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Providing care under canvas in Turkey and Syria

Providing care under canvas in Turkey and Syria

Two months after earthquakes razed south-eastern Turkey and north-western Syria, British GPs are among the aid and humanitarian workers on the frontline. Sally Howard reports

More than 50,000 people have died from the two major earthquakes that hit south-eastern Turkey and north-western Syria in early February this year.

The largest for many years in the region, the earthquakes measured 7.8 and 7.5 on the magnitude scale and centred around the southern Turkish cities of Gaziantep and Kahramanmaraş. 

In the three weeks that followed, more than 10,000 aftershocks were recorded, razing buildings across a swathe of the region – including parts of Syria under the control of anti-government rebels.

An estimated 2.2 million people have been displaced across both nations, and their medical needs are huge. Many are suffering from immediate trauma, respiratory illnesses, and mental health problems. 

To aid recovery efforts and support victims, British volunteer and military GPs have travelled to the region, mainly Turkey, where healthcare facilities have either been destroyed or are unsafe to access and physicians working in the Turkish universal healthcare system are overstretched. 

British GPs on the ground

Dr Bryony Pointon, a locum GP from Chichester, is one of the volunteers. She is at a non-emergency ‘type 1’ field hospital in Türkoğlu in Gaziantep, which is run by the NGO UK-Med. There are 18 NHS workers volunteering at the tented polyclinic alongside a Turkish emergency response team. 

Speaking to Pulse between shifts, Dr Pointon – who has also worked with UK-Med in the disaster emergency response in Ukraine – says that the unique challenge of the earthquakes is the lack of infrastructure. The reason why a field hospital had to be set up in Gaziantep is because the local hospital and its equipment, including X-ray and diagnostic equipment, had been damaged.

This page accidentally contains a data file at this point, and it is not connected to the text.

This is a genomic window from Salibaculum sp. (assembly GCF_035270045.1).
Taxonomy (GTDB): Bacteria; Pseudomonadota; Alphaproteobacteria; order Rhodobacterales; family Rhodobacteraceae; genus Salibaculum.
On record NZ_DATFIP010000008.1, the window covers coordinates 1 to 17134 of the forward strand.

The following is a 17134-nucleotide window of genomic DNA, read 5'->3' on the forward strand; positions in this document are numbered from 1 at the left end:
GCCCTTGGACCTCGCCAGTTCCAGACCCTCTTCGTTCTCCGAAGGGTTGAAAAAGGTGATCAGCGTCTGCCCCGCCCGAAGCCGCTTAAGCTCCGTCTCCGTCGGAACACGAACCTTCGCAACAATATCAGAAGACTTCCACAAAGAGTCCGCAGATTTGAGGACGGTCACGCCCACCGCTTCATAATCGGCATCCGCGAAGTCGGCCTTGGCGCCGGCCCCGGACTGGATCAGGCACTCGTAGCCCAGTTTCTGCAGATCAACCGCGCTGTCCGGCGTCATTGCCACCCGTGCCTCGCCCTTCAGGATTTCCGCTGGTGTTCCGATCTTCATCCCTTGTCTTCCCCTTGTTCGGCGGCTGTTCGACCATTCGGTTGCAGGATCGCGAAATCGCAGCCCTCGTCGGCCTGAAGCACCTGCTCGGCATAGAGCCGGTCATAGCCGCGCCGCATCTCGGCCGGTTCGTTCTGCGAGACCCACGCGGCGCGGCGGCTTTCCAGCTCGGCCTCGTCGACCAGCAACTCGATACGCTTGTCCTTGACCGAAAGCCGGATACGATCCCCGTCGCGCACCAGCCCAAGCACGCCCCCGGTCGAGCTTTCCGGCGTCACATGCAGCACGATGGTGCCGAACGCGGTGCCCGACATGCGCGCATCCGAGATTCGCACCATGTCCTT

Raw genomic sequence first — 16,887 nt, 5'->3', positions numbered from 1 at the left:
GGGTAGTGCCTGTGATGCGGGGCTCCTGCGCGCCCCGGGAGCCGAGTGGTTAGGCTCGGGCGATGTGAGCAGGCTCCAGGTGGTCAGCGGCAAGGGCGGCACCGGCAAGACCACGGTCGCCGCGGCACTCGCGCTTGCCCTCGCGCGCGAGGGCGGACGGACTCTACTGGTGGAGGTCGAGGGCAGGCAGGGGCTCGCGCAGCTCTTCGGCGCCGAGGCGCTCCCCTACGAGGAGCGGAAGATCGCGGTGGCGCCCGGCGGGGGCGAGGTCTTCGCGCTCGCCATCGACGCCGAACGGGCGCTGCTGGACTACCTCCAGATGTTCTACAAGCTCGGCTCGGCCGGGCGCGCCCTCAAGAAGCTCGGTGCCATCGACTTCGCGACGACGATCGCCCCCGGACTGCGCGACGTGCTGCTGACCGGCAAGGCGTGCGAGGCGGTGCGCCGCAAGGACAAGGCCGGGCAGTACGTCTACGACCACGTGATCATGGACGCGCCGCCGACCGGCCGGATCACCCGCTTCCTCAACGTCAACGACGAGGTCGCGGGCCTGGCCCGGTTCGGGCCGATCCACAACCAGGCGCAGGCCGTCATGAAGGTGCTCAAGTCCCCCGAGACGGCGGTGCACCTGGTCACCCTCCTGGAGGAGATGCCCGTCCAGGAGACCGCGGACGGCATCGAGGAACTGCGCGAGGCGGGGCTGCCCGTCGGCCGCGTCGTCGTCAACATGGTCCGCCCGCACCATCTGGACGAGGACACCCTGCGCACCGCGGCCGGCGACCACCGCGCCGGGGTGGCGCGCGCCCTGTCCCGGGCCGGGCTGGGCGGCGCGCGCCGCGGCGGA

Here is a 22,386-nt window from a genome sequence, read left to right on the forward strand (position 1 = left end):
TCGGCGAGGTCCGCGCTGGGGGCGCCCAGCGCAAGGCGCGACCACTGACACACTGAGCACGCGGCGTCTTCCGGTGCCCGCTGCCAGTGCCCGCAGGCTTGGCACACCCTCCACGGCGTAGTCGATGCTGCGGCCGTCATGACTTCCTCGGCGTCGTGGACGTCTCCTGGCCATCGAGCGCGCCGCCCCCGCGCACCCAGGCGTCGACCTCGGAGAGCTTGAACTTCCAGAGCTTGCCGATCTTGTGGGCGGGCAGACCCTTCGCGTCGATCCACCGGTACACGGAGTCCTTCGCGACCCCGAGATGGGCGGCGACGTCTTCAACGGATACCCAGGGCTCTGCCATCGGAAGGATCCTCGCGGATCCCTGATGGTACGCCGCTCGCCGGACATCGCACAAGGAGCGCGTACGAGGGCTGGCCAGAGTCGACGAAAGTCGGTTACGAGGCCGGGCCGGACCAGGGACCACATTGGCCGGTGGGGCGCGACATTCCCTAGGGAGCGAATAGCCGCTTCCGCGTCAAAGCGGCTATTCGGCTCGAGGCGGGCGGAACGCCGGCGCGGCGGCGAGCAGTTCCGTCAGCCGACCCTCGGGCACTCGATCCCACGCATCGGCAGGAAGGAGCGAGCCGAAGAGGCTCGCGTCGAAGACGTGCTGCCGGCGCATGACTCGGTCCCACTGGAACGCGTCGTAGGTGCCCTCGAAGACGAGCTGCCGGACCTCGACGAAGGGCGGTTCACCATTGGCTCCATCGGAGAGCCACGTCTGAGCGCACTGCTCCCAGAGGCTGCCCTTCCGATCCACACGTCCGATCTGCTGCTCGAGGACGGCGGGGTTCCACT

‘When we are deployed as humanitarian doctors, we usually take over local buildings or hospitals,’ she says. ‘However, because of the effects of the earthquake and risk of aftershocks, no buildings are safe to enter, so we have had to operate fully in tented conditions.’ 

Dr Pointon says that UK-Med trains medical volunteers in such conditions, ‘but there are definite challenges, not least the lack of privacy for sensitive patient consultations’. She provides care to around 100 patients a day, many of whom are parents worrying about their children’s health.

‘We are seeing a lot of coughs, colds and diarrhoea as well as patients who cannot get access to medication such as insulin, as it is trapped inside their homes, which are not safe to enter,’ says Dr Pointon. She adds that additional British GPs are soon to arrive at the field hospital but that the aim is to hand over the facility to the Turkish healthcare system in the coming weeks.

An MOD-run ‘type 2’ field hospital, staffed by troops from 16 Medical Regiment and the RAF’s Tactical Medical Wing, operates alongside the non-emergency field hospital in Gaziantep. It comprises an operating theatre, high-dependency unit and beds for in-patient care. 

Lt Col Kate Clay is a general medic from the MOD’s 16 Medical Regiment, who arrived in Türkoğlu a week after the earthquakes. 

‘A lot of the health needs in the community are due to their living conditions following the devastation of the earthquakes, such as infected wounds requiring debridement, infectious diarrhoea, scabies and respiratory tract infections,’ she says. ‘There has also been a reduction in maternal care and deterioration of chronic health conditions, such as hypertension, diabetes, COPD and asthma due to loss of medications, medical infrastructure and clinicians.’

Two hundred kilometres west of Gaziantep, in the Turkish port city of Iskenderun in Hatay Province, the general hospital collapsed, killing tens of patients.